Since apps are a gateway to increased sales, marketing teams should A/B test messages early on to optimize app-install and reinstall campaigns going into Turkey Day. Take advantage of this busiest time of the year to engage users in their moments of interaction. For example, with in-app automation, you can offer loyalty program membership to users that have added two or more products to their cart or purchased any order more than $100. The loyalty membership gives you another touchpoint through mobile wallet loyalty cards to sustain customer connections beyond New Year’s Day.
Indeed, while marketers have been talking about personalization for more than a decade, we are finally at a juncture where brands can get meaningful results because of real-time messaging via mobile. Take Brazilian retailer Dinda, which has seen lower mobile app churn rates and 60 percent more revenue coming from its app compared desktop purchases. To provide a snapshot of how this clothing merchant achieves these results, it sends different notifications to people who have never purchased compared to those who haven’t bought for some time. For people who haven’t bought, Dinda’s message may read, “Hey! We have a little gift for you. Just use the code and enjoy!” Compare that personalization to a customer who hasn’t purchased in a while: “Hey, we miss you. Here is 10 percent off your next find.” It’s a subtle but crucial difference.
Right now, experiential retail is all the rage with pop-up shops, immersive in-store experiences and online customization. More specifically, as an emerging example of using tech to create memories, smart mirrors are showing up across the globe.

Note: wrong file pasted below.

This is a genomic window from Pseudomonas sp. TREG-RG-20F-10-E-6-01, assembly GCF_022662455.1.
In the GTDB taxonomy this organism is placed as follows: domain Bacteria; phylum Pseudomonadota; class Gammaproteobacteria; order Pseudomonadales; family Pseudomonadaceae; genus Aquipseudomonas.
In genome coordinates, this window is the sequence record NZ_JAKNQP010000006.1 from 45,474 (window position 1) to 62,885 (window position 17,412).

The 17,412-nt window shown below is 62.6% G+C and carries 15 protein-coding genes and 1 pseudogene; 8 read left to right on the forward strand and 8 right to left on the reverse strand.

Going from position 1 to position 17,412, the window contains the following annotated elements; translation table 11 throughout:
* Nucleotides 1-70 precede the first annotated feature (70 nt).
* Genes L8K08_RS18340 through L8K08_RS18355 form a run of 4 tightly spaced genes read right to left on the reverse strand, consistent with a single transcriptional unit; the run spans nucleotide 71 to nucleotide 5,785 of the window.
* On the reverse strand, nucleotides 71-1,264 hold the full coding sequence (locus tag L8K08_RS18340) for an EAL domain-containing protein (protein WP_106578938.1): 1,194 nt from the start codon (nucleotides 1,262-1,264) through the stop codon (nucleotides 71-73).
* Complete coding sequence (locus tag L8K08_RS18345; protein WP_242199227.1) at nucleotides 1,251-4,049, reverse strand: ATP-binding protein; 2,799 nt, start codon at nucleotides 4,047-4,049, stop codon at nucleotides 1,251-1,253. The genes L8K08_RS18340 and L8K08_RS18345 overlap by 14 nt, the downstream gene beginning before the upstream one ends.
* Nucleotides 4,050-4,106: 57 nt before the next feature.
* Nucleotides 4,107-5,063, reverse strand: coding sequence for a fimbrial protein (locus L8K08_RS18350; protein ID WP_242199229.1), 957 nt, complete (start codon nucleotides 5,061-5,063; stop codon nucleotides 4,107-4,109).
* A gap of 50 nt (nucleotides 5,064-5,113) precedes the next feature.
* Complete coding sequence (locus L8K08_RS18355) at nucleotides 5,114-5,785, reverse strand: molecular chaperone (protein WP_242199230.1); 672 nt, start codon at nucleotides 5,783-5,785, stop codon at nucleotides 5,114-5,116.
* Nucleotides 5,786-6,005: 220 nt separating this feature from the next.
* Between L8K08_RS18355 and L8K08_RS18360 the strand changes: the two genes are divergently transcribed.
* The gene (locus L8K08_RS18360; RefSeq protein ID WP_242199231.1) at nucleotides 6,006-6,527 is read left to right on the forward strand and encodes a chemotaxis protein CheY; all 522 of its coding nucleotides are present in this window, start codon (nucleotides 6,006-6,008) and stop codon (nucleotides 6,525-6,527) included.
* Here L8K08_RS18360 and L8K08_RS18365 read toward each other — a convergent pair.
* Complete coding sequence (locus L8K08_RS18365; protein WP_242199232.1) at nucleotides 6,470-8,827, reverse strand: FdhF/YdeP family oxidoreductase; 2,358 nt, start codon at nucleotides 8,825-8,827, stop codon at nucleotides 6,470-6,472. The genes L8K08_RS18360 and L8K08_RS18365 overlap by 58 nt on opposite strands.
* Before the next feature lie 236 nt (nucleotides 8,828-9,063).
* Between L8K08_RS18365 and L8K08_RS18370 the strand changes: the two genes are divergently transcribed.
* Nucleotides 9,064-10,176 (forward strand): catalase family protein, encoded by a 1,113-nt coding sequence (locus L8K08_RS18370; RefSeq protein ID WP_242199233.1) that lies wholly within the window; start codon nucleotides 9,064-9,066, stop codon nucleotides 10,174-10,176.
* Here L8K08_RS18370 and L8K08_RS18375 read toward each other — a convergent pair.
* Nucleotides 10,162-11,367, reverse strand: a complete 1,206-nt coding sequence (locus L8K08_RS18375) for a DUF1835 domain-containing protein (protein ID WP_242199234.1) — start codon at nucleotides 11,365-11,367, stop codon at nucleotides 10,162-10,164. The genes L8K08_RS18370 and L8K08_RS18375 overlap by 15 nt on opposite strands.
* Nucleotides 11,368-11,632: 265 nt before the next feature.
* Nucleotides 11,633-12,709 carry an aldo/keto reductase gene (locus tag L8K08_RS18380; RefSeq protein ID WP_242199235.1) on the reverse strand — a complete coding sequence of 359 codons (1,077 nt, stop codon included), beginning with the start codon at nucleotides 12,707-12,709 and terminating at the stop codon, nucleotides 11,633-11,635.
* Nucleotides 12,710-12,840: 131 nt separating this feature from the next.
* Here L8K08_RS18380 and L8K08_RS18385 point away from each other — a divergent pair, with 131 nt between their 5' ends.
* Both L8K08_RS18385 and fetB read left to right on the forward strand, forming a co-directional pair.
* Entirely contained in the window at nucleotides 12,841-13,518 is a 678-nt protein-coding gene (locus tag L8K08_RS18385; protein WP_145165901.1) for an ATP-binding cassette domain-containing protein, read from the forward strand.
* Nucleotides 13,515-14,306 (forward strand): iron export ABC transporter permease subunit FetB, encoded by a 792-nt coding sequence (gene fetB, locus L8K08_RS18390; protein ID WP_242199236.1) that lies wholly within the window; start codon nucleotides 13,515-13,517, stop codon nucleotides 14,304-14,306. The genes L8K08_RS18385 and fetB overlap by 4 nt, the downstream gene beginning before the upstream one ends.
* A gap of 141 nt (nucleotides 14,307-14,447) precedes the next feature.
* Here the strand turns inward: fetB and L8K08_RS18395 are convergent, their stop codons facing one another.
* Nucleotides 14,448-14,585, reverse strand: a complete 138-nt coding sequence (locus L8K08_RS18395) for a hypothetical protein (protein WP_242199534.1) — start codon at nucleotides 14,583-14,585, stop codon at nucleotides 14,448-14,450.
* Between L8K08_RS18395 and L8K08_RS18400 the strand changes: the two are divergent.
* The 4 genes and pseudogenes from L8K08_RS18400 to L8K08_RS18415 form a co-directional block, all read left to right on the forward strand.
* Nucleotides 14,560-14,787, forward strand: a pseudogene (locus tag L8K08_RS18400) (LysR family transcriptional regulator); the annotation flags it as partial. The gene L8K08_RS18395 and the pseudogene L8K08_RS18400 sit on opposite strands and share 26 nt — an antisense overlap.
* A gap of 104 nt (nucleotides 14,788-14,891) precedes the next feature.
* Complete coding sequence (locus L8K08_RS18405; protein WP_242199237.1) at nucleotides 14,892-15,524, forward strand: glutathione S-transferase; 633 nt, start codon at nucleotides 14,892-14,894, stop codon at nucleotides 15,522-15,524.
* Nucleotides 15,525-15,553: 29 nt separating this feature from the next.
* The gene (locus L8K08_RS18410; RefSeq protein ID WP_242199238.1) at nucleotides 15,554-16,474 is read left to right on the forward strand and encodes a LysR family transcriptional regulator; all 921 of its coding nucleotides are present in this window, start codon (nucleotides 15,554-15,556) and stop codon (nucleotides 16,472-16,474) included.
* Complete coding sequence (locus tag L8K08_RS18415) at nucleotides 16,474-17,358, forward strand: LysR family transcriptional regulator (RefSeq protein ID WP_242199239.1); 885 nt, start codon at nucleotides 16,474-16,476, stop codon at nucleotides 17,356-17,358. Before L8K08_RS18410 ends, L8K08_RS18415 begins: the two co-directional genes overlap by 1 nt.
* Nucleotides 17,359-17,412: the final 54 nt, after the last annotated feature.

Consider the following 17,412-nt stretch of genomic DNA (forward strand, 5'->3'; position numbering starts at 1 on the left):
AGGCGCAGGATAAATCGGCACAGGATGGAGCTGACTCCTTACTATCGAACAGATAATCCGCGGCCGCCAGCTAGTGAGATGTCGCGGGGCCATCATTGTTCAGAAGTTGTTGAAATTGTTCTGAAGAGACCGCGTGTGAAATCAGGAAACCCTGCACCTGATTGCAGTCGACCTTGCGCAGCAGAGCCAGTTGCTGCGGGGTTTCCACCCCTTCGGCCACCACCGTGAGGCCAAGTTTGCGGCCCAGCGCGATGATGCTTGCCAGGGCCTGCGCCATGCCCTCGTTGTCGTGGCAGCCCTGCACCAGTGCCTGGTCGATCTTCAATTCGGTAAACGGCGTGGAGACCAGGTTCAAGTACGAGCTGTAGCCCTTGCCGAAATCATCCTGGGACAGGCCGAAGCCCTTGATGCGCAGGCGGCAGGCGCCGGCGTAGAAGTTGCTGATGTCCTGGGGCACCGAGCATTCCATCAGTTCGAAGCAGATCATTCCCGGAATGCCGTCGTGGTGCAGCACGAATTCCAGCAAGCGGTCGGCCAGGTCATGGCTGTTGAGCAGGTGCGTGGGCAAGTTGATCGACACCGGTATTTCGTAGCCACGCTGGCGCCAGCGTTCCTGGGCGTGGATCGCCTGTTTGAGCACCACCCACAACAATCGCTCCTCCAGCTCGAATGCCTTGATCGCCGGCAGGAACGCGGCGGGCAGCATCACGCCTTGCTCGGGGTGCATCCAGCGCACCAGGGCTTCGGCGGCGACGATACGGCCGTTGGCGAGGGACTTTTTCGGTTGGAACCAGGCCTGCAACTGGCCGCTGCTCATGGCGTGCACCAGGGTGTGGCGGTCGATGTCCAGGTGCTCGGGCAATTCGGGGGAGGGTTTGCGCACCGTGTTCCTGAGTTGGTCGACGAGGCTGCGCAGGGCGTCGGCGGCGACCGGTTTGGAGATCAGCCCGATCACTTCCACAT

In New York, H&M has a mirror that communicates with customers by combining voice and facial recognition. Store patrons can use voice commands to take selfies and are simultaneously offered a 20 percent discount if they sign up for the brand’s newsletter. One of Zara’s London locations offers mirrors that make outfit suggestions based on the garment the customer is holding. And in China, e-commerce giant Alibaba has stores with bathrooms that include augmented reality mirrors, allowing shoppers to try new makeup colors and buy them from vending machines.
It’s All About the Right Experience
These experiences can separate brands from the competitive pack this holidays. Rothy’s teaches retailers that clever simplicity can drive mobile buzz, while H&M, Zara and Alibaba demonstrate high tech will continue to find a place in brick-and-mortar spaces. And Dinda provides a valuable lesson that merchants of all sizes can utilize — roll up your sleeves and find out what works with good, old-fashioned testing.
Before long, your customers will be engaged while enjoying a personalized experience and talking about your brand for weeks to come. And the biggest thing to remember is that they’ll almost always have a smartphone in their hand.
Mike Stone is senior vice president of marketing at Urban Airship.